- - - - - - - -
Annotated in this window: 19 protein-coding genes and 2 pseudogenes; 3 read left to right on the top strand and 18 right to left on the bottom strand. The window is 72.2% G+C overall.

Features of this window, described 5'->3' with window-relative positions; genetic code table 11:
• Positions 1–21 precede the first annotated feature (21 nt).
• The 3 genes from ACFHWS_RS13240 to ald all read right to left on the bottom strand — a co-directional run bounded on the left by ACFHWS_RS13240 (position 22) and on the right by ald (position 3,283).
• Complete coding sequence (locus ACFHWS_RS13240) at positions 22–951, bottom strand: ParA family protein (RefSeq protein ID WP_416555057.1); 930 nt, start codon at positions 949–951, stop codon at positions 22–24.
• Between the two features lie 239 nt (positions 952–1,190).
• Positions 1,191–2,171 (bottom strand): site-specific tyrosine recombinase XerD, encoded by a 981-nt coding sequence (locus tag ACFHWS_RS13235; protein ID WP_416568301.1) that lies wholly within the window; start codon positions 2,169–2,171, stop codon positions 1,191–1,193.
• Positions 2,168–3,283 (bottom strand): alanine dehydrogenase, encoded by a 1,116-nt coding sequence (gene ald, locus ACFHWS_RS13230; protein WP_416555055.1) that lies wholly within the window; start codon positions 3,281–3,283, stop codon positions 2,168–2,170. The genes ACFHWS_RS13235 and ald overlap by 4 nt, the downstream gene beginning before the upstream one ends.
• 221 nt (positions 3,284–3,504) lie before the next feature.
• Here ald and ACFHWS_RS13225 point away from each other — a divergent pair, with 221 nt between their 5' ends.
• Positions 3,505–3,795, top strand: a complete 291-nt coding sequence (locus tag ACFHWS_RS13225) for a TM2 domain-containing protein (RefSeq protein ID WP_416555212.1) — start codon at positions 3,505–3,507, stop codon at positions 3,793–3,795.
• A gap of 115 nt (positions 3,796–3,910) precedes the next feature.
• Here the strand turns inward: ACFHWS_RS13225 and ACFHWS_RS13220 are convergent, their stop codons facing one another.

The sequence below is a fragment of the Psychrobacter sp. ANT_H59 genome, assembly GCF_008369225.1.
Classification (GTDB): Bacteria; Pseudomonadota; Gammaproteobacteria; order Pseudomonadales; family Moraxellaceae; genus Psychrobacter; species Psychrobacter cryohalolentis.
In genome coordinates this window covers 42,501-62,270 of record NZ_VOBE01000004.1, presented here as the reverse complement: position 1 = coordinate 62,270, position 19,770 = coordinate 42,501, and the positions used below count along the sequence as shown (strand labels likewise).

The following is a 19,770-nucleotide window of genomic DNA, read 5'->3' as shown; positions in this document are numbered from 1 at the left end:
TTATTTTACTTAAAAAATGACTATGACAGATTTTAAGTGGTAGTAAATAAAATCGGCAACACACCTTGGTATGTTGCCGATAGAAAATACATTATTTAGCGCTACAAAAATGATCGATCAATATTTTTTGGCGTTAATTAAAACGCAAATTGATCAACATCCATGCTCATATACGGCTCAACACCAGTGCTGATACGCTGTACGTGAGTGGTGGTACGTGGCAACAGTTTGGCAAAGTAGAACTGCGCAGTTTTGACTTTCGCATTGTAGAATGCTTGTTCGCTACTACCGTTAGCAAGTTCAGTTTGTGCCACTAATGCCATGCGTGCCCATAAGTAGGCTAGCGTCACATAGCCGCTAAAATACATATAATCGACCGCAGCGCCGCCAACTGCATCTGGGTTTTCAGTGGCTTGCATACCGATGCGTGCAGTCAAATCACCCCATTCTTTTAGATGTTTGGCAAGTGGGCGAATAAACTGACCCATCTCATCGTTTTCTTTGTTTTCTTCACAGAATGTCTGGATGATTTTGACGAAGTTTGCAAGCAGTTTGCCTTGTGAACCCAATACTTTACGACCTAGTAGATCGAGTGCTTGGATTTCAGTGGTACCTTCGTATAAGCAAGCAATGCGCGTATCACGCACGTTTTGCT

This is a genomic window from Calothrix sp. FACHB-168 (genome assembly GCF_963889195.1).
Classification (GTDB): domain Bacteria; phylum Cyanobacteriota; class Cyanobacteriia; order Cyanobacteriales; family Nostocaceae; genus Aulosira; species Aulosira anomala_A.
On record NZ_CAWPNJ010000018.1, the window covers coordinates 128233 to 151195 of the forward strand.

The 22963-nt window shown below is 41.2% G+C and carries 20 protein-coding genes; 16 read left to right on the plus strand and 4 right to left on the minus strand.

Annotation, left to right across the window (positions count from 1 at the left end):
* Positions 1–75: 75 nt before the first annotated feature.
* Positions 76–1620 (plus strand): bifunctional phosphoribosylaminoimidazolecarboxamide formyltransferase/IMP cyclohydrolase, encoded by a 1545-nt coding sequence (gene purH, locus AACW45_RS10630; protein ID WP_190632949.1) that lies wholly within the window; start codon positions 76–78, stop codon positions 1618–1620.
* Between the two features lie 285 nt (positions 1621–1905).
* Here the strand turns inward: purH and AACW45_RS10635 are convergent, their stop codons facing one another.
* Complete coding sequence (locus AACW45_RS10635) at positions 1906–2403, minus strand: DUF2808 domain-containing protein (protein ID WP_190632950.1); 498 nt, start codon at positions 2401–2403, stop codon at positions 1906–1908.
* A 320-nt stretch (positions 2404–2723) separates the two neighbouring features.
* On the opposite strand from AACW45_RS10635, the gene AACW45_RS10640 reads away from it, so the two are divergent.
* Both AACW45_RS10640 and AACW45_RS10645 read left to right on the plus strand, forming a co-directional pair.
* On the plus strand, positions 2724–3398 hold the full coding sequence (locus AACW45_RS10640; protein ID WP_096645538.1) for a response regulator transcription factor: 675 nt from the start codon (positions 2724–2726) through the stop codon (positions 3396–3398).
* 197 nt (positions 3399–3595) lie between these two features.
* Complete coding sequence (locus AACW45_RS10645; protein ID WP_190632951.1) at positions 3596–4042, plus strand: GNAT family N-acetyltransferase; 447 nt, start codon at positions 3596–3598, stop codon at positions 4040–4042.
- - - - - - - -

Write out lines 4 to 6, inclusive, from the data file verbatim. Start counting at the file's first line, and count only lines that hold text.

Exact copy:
• The 3 genes from ACFHWS_RS13240 to ald all read right to left on the bottom strand — a co-directional run bounded on the left by ACFHWS_RS13240 (position 22) and on the right by ald (position 3,283).
• Complete coding sequence (locus ACFHWS_RS13240) at positions 22–951, bottom strand: ParA family protein (RefSeq protein ID WP_416555057.1); 930 nt, start codon at positions 949–951, stop codon at positions 22–24.
• Between the two features lie 239 nt (positions 952–1,190).